NIAGARA FALLS – Aside from good food and great prices, probably the most important ingredient for success in this tough restaurant market is a gung-ho, can-do attitude.
Pita Brothers Mediterranean Grill has all the above, and the last two in spades. That will go a long way in a market that seems to often hinge precariously on word-of-mouth advertising.
I know the place has good food because we sampled several different menu items during a recent “soft opening,’’ and we were hard-pressed to find anything we didn’t like. I know they have the necessary attitude for two reasons: not only were they open on the Fourth of July – when gorgeous summer weather allowed countless other dining/entertainment options – but staff also did a spectacular job of “selling’’ the place to us during brief table visits to take orders and deliver drinks and such.
We learned of the top-to-bottom makeover of the onetime bar and, more recently, another ill-fated Mediterranean place. We learned of the new owners’ desire to serve only the freshest foods and drinks, with unique Egyptian twists. We even learned the meanings of the hand-painted hieroglyphics on the eatery’s “Wall of Knowledge.’’
Heck, I even got to feed Jack Dempsey – the fish, not the boxer. Our waiter could tell that I was a “fish guy,’’ and insisted that I feed the few members of their up-and-coming tank. He even promised to have more specimens by the time of our next visit. I intend to hold him to that promise.
Oh yeah, he also talked up the food. Big time. Told us how their hummus is hand-made to order and guaranteed to be the best we’d ever had. He suggested his personal favorites from the menu, and told us why they were his favorites. In other words, he made it easy for folks who maybe aren’t quite up to snuff on the many intricacies of Mediterranean cuisine. He made you feel good about what you were ordering, like you had made all the right choices.
Judging by our meals, it appears we did make all the right choices. We went away stuffed and satisfied and looking forward to a return visit.
Before I get into details, mark your calendars for Pita Brothers’ grand opening on Monday.
I ordered a cold, tea-like drink called Karkade, and enjoyed it while I perused the papyrus artwork and unusual lighting that adorned the walls. The drink is made from dried hibiscus flowers and comes with sugar on the side so you can adjust the level of tartness. It was actually quite good with no sweetener, but I eventually stirred a little sugar in to take a little of the edge off. It was very tasty.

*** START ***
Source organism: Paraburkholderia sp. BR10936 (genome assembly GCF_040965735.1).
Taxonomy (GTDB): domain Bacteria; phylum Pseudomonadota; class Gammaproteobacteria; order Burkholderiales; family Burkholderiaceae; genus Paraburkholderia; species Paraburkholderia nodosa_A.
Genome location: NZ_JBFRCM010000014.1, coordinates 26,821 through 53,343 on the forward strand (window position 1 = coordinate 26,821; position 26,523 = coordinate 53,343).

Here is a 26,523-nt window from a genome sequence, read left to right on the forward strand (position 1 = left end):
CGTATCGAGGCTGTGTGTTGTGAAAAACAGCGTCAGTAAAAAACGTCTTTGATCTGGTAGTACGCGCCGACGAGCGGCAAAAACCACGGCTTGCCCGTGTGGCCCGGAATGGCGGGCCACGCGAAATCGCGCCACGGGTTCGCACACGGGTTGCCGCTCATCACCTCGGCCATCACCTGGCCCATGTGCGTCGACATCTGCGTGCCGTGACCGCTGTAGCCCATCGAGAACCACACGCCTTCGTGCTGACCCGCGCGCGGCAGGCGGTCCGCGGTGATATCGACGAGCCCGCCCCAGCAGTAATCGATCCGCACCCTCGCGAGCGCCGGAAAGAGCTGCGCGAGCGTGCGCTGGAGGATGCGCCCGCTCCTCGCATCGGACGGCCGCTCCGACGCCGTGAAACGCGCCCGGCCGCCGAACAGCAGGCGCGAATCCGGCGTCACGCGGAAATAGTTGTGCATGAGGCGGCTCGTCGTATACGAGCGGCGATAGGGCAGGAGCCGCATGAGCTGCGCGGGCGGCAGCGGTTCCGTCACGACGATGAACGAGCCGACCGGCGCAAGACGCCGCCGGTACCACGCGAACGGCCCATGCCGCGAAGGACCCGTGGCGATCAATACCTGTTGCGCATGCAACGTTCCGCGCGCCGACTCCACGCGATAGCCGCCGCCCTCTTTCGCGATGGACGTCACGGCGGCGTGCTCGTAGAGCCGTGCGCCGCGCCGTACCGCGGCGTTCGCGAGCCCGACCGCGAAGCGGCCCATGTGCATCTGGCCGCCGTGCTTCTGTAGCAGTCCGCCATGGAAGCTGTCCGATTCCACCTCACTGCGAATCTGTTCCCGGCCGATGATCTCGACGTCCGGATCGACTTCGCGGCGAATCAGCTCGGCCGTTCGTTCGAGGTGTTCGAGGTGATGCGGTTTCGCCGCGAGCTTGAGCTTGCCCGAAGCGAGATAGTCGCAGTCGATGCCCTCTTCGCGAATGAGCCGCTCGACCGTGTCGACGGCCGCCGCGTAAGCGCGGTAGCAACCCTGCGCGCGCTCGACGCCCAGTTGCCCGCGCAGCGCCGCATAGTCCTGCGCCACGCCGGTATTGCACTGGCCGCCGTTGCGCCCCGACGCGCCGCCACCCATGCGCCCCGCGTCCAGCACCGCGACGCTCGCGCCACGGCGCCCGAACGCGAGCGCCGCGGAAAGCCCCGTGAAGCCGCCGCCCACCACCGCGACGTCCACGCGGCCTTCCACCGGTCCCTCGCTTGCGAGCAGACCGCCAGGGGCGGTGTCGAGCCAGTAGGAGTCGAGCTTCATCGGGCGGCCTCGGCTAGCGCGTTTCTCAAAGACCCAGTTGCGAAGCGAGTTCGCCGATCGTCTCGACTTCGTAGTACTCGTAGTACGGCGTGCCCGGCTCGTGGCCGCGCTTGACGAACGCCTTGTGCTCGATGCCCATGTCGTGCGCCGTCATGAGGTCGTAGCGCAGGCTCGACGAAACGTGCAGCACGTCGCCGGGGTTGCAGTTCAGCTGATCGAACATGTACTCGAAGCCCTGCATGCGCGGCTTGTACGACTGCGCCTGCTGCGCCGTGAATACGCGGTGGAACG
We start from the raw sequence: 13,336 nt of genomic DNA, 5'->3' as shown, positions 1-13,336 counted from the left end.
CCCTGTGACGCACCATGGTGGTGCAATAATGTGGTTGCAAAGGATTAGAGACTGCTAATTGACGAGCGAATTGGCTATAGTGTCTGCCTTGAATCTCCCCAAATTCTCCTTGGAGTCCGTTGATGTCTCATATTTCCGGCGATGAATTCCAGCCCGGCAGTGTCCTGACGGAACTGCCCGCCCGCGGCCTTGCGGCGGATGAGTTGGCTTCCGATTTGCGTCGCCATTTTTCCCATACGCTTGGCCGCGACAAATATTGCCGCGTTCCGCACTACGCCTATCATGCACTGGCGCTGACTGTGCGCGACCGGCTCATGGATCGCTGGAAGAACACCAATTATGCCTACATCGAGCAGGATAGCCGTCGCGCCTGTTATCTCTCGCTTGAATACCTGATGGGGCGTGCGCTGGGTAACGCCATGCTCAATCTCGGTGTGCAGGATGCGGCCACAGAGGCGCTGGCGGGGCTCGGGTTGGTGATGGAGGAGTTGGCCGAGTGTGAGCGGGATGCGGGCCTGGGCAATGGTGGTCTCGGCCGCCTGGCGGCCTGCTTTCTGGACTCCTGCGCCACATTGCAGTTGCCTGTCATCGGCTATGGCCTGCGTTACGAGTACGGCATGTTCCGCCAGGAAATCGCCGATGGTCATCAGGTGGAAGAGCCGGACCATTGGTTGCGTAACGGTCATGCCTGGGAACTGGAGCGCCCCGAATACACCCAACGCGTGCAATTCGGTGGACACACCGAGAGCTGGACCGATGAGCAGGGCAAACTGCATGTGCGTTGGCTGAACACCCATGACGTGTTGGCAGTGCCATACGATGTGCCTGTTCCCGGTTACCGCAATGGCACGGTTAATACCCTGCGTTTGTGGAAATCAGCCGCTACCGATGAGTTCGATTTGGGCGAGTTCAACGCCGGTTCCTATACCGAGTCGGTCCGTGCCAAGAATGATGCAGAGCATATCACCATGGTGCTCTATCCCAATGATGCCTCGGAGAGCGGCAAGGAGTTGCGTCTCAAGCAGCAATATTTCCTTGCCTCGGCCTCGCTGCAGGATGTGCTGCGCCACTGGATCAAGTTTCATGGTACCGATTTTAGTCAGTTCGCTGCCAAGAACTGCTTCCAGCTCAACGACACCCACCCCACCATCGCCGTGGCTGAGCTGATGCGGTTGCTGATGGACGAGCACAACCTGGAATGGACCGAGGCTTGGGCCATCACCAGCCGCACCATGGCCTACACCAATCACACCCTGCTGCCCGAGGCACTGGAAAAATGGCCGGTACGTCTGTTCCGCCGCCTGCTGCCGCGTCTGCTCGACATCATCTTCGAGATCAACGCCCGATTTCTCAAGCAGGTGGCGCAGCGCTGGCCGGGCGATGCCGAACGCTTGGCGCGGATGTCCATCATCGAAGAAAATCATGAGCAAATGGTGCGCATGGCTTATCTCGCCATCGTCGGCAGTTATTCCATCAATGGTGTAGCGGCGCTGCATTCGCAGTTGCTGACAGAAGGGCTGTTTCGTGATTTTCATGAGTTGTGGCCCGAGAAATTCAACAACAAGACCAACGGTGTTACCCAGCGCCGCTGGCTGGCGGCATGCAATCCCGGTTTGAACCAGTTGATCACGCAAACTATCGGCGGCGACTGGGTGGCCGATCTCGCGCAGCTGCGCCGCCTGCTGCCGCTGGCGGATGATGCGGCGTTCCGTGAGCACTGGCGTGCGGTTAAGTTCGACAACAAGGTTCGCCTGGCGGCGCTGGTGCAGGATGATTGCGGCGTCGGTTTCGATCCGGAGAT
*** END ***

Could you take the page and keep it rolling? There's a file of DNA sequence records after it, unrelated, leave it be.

As it was, we decided to try the Shawarma ($9.99), the shish kebab ($10.99), the falafel platter ($8.99) and the open chicken souvlaki ($8.99). Even though my falafel platter came with hummus, we opted to order a plate as an appetizer ($3.49), as well.
It came with toasted pita, fresh and warm, and the hummus itself was wonderful – creamy, gorgeously seasoned and very much as advertised. “This hummus is the best I have ever had!’’ Meagan gushed. We cleaned it up in a matter of minutes, with everyone pitching in. We ran out of pita before we ran out of hummus, so I had to finish it up with a fork. Yeah, it was that good.
The Shawarma chicken (Egyptian-style) looked more like a curry chicken, with a distinctly yellowish tinge, but did not have that telltale curry flavor. Steffany wondered if it was perhaps cumin that had lent it the unusual color. She said it was “unusual’’ in comparison to the typical Shawarma she has had. It was good, she decided, but not her favorite. It was served with fries (nicely seasoned and very tasty) and a Greek salad.
The shish kebab had a very noticeable “grilled’’ flavor to the nicely seasoned cubes of beef. It wasn’t a “fake’’ grilled effect, but a genuine charred style. Meagan very much enjoyed it, and also the fries that were served alongside.
Teresa’s only complaint about her open souvlaki was that the dressing had been handled with a heavy hand, and quickly started making her greens soggy. She openly wished that she had asked that the dressing be served on the side. Otherwise, it was a fresh and tasty dish, with nice croutons and a tasty pepperoncini complementing a nice bed of greens and tender, grilled chicken breast.
The falafel platter, as previously mentioned, was served with a side of hummus and that nice toasted pita. I never specified the tzatziki (a yogurt/veggie dip) or tahini (a sesame seed-based dip) when ordering, so the nice server brought me both. We are traditionally tzatziki-ists, and that dip was nice and tasty, but the tahini was also good – a little tangier, perhaps, not quite as sweet, but good for dipping the falafel.
The falafel, by the way, was wonderfully fresh. Crisp and crunchy on the outside, warm and soft inside, the meal consisted of about six or seven good-sized balls, nicely seasoned, and was quite satisfying. The hummus turned into a side for the table, but there was more than enough to go around – again.
We topped things off with an order of the house special kunafa ($3.29). A sweet Arabic dessert, it reminded me of a fine, almost citrus-y tasting baklava with a hint of coconut. It consisted of what our server described as an “angel hair’’ topping (which had the texture of toasted coconut but was much finer), and seemed to have a sweet base or filling. All I can say for certain is that it was delicious, and deliciously different. Do yourself a favor and try it when you stop in.
It’s not a very large place, but they also offer a take-out counter in the back. With their mix of freshness, quality and friendly service, they appear to have the recipe for success down pat.